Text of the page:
Manga clubs have coalesced in libraries in various Queens neighborhoods — Flushing, Jamaica, Long Island City — and the genre has colonized young-adult rooms in libraries around the country.
At least half a dozen Queens teenagers have seriously studied Japanese after getting interested in manga — some making sure to choose colleges that teach it, others using library books like “Japanese in Mangaland” and “Japanese the Manga Way,” said Christian Zabriskie, who as youth librarian at the Queens Library’s central branch in Jamaica drew up to 40 students to its weekly manga club meetings. One young woman discovered a love of languages and now studies Russian in college, Mr. Zabriskie said. [...]
Mr. Zabriskie, 39, now assistant coordinator for youth services at Queens Library, says manga is for these teenagers what punk rock, New Wave, and Dungeons and Dragons were for his generation: a world of specialized knowledge that excludes adults and opens a private creative space for young people.
“This kind of secret, hidden knowledge gives them a power and an empowerment,” he said. “It’s this generation’s esoterica.”
But, he said, unlike other teenage rituals like graffiti or, at the extremes, gang membership, manga fandom increasingly happens at one of the safest places around — the library.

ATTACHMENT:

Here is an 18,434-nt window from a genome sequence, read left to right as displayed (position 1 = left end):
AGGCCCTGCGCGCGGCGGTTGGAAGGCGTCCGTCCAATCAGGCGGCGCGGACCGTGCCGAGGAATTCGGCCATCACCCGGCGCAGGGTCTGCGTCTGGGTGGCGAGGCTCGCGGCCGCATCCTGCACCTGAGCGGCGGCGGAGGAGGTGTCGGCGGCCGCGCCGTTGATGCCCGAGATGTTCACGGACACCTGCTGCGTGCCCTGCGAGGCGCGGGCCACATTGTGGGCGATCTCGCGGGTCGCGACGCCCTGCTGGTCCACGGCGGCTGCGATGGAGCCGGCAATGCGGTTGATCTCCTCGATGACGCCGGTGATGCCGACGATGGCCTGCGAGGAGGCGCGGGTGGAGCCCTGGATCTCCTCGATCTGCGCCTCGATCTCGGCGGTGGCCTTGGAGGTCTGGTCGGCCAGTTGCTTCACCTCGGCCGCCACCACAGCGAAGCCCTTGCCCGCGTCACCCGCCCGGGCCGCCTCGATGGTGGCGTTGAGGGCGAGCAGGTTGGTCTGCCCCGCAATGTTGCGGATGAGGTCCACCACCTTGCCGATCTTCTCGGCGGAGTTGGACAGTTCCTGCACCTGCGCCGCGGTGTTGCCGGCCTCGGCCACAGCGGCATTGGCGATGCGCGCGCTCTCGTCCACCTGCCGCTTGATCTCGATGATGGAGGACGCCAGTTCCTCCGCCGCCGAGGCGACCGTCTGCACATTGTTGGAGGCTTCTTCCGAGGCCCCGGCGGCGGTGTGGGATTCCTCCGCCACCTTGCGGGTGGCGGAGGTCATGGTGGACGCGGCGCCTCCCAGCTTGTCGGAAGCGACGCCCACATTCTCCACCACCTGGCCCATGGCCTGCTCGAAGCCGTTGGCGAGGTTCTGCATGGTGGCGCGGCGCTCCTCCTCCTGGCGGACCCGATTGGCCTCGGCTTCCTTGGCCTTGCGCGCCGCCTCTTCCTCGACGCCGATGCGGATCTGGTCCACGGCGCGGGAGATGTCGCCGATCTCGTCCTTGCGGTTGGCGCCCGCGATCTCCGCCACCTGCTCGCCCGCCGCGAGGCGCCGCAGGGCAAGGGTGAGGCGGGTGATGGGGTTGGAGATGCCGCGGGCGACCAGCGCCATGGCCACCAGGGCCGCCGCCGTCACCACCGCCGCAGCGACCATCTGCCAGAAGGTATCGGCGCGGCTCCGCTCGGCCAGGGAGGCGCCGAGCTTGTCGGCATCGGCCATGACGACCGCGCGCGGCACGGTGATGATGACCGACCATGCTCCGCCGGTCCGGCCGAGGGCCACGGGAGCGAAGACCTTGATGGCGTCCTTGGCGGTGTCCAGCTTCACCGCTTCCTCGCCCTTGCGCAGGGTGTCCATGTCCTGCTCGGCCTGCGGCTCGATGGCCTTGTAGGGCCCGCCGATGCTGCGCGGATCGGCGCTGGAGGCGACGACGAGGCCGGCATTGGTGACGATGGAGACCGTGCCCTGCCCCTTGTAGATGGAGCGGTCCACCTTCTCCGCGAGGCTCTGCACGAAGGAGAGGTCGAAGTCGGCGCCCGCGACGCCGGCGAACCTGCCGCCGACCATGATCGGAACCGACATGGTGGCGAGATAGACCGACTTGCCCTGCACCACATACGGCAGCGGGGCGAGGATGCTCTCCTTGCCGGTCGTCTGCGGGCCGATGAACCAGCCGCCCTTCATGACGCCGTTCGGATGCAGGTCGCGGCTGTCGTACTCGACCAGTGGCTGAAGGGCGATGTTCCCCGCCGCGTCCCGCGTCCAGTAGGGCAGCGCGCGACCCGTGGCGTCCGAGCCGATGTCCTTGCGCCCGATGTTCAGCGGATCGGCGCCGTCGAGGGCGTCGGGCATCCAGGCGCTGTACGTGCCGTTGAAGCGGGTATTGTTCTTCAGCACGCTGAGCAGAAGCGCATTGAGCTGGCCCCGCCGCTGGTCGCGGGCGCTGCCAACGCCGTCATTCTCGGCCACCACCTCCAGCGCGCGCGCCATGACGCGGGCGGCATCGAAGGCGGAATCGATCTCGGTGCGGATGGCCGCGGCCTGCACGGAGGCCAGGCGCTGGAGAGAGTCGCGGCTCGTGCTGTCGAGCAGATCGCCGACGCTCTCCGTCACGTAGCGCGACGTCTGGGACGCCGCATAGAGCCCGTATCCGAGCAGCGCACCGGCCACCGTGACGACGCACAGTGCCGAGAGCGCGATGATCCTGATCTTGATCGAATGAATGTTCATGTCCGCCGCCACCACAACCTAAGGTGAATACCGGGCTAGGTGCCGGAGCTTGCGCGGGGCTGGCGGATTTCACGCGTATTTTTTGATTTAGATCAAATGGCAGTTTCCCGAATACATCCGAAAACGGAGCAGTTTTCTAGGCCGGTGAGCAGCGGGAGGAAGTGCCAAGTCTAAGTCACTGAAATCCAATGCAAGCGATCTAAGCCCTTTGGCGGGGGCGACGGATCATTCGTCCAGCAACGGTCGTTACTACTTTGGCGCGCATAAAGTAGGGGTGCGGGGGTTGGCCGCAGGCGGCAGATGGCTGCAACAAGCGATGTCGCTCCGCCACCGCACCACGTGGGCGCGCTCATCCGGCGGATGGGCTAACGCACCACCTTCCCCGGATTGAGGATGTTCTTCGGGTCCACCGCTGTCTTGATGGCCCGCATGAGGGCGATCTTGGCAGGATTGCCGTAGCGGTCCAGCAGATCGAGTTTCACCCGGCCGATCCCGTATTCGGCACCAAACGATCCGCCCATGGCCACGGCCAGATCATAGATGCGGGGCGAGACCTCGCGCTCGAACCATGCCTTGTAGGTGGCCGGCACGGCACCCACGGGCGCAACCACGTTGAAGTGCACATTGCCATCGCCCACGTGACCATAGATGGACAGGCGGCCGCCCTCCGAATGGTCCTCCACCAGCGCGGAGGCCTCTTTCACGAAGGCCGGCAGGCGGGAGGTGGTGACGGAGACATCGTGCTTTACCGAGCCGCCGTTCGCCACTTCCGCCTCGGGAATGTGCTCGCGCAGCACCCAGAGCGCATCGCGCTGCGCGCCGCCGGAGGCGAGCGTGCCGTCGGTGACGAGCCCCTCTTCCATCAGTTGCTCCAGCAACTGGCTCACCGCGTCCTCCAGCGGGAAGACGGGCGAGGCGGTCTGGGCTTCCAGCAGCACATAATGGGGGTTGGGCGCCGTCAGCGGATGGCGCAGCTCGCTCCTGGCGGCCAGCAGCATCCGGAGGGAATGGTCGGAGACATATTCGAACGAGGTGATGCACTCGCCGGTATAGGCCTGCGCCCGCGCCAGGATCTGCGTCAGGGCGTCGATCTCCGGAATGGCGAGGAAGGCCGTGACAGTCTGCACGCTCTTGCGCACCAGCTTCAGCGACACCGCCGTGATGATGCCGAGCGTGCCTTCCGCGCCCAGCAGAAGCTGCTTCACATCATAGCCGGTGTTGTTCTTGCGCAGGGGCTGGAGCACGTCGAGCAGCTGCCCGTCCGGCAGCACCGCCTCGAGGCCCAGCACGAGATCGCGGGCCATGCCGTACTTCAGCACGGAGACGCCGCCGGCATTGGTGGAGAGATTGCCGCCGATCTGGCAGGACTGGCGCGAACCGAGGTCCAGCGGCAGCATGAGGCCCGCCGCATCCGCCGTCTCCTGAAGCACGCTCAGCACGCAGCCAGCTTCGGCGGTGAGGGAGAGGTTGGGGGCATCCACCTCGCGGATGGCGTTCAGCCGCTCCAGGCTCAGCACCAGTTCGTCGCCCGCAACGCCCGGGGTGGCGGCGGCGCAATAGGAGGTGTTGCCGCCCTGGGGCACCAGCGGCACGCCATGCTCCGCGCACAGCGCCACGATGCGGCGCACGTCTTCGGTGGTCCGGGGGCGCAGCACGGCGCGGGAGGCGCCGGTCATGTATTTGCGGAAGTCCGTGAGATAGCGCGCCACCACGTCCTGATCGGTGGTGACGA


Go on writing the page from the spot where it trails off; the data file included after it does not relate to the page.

“Rather than seeking out things that may be harmful, having your secret coding be foreign literature that you read in the library is pretty great,” said Mr. Zabriskie [...]
The Queens Library, the country’s largest by circulation, stocks thousands of manga volumes. At least 40 percent are checked out at any given time, and the most popular are taken out 60 times in two years before they fell apart, Mr. Zabriskie recently found by examining circulation records. That popularity rivals the blockbuster Harry Potter books. Mr. Zabriskie estimates that a third of the books left on library tables at the day’s end — the ones teenagers have pulled off the shelf to read for fun — are manga.
The manga mania, like so much else in the city during the recession, is threatened by budget cuts. Beginning in July, proposed cuts would reduce library staff by more than one-third and opening hours by nearly half, library officials say. Thirty-four community libraries would be open only two or three days a week. Mr. Zabriskie’s manga club, the borough’s largest, no longer formally meets; budget strains prevented filling his job after his promotion.
All of New York’s public libraries are imperiled by these unprecedented and potentially devastating budget cuts. Whether or not you live in New York, you can help. Here’s how.
(Photo credit: Sage Ross)